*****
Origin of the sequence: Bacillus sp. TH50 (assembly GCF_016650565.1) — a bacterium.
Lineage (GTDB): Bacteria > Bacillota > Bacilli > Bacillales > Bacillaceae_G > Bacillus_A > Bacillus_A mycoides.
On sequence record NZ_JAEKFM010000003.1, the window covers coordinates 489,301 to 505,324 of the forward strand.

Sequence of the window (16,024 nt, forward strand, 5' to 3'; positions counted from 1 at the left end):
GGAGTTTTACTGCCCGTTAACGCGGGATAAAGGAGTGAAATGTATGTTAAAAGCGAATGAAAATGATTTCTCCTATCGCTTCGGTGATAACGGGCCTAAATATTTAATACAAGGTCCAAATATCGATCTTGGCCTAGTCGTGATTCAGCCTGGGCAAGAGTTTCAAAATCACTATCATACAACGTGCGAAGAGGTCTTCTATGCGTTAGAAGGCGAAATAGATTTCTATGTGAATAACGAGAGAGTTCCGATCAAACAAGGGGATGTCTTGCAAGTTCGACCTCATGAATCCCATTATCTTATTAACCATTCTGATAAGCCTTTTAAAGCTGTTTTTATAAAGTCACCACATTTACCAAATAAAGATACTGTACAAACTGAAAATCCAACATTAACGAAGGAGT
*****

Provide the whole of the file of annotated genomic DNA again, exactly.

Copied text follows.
Origin of the sequence: Bacillus sp. TH50 (assembly GCF_016650565.1) — a bacterium.
Lineage (GTDB): Bacteria > Bacillota > Bacilli > Bacillales > Bacillaceae_G > Bacillus_A > Bacillus_A mycoides.
On sequence record NZ_JAEKFM010000003.1, the window covers coordinates 489,301 to 505,324 of the forward strand.

Sequence of the window (16,024 nt, forward strand, 5' to 3'; positions counted from 1 at the left end):
GGAGTTTTACTGCCCGTTAACGCGGGATAAAGGAGTGAAATGTATGTTAAAAGCGAATGAAAATGATTTCTCCTATCGCTTCGGTGATAACGGGCCTAAATATTTAATACAAGGTCCAAATATCGATCTTGGCCTAGTCGTGATTCAGCCTGGGCAAGAGTTTCAAAATCACTATCATACAACGTGCGAAGAGGTCTTCTATGCGTTAGAAGGCGAAATAGATTTCTATGTGAATAACGAGAGAGTTCCGATCAAACAAGGGGATGTCTTGCAAGTTCGACCTCATGAATCCCATTATCTTATTAACCATTCTGATAAGCCTTTTAAAGCTGTTTTTATAAAGTCACCACATTTACCAAATAAAGATACTGTACAAACTGAAAATCCAACATTAACGAAGGAGT